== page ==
In another sign of stress on European banks, UBS AG, Lloyds Banking Group Plc, and Royal Bank of Scotland Plc. had their long-term issuer default grades cut by Fitch Ratings, which put more than a dozen other lenders on watch negative as part of a global review.

Only a week ago, Fitch downgraded Italy's creditworthiness from AA- to A+. And the move came after Moody's Investors Service downgraded Italy's bond ratings to A2 with a negative outlook from Aa2

No matter what the political rhetoric, the Eurozone is in a mess, and It seems that no one really knows what the impact on the European banking system will be if Greek bondholders are asked to write off the correct loss of their bonds. But, the impact would certainly be felt on US banks as well. While there is no specific figure, it seems that it would require more than $2 trillion to save Europe. No wonder the leading finance ministers of the world's leading economies are now asking the International Monetary Fund to play a bigger role in fighting the Eurozone's escalating debt troubles as Europe cannot afford to bail out Spain or Italy should they run out of money.

While policymakers hope to stabilize the Eurozone bond market by using the EFSF to offer partial loss insurance to investors buying new Spanish or Italian bonds, the debt crisis in this region is far from being resolved.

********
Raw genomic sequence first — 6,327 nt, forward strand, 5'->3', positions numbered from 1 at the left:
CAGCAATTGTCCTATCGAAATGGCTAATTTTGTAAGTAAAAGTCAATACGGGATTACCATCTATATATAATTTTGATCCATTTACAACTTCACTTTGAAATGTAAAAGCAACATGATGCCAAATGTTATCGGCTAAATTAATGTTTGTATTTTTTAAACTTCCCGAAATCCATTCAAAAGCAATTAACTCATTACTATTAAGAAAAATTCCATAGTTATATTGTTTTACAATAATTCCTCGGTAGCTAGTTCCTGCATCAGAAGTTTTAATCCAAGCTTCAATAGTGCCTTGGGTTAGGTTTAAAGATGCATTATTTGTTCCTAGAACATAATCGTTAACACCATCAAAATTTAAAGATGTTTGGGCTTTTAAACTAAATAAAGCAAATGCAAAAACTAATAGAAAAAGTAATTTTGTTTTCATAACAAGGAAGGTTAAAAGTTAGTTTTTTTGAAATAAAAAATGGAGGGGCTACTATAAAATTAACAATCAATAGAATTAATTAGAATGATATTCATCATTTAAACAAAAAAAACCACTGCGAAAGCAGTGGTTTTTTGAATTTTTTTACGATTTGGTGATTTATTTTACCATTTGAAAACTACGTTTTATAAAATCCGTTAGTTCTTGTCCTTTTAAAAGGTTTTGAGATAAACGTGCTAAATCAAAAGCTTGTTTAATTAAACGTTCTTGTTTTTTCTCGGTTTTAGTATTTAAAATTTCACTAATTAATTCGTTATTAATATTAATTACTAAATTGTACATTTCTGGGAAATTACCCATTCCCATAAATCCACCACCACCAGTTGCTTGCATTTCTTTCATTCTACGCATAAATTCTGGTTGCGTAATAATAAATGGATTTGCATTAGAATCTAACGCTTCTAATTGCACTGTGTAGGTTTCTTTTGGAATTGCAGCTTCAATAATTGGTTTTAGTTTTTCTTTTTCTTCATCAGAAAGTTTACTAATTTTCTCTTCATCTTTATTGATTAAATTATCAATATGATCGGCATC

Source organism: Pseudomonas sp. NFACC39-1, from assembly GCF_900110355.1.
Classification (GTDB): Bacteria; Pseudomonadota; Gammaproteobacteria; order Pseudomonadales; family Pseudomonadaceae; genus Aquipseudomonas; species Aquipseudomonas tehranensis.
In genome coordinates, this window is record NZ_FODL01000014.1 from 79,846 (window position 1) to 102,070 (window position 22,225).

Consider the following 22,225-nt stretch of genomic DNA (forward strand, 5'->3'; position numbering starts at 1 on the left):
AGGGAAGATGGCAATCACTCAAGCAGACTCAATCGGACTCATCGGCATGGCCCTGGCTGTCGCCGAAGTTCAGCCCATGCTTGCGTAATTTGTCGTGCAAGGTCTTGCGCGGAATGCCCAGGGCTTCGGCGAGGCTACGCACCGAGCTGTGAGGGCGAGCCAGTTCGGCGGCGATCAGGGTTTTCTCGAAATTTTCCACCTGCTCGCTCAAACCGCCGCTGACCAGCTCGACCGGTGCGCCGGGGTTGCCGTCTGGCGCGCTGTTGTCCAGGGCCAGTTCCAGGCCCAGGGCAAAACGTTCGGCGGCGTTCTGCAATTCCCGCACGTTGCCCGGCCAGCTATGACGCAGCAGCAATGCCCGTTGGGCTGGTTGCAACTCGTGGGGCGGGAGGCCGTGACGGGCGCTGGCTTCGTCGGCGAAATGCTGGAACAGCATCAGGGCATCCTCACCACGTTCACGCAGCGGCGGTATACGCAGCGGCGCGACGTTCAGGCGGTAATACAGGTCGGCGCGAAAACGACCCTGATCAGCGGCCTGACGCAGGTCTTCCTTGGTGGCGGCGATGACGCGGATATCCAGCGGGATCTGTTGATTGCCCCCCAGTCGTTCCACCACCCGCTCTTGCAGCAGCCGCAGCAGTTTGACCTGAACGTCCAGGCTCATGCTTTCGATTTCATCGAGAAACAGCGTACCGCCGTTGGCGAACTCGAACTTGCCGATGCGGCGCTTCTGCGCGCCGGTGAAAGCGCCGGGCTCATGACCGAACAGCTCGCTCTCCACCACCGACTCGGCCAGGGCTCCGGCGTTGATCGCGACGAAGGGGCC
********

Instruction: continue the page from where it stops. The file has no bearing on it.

Over the weekend cities all over the world saw protests as tens of thousands of individuals got together to denounce capitalism, inequality and the economic crisis. Whatever, their complaint, the fact remains that there are very serious problems in our financial and monetary system and as the world's financial leaders apply the same remedy time and time again without any success, things are only going to get worse.

The main driving force behind gold prices will not be the short-term speculative demand, but will be the demand emanating from long-term buying interests seeking risk protection for their savings due to depreciating worldwide currencies. And while, some may still turn to the US dollar and US Treasuries for the moment, most prudent investors will eventually turn to gold and silver as the only true safe haven for their savings.



Gold prices continue to consolidate with an upward bias. A decisive break above $1700 an ounce would suggest that some of the upward momentum has returned to the market.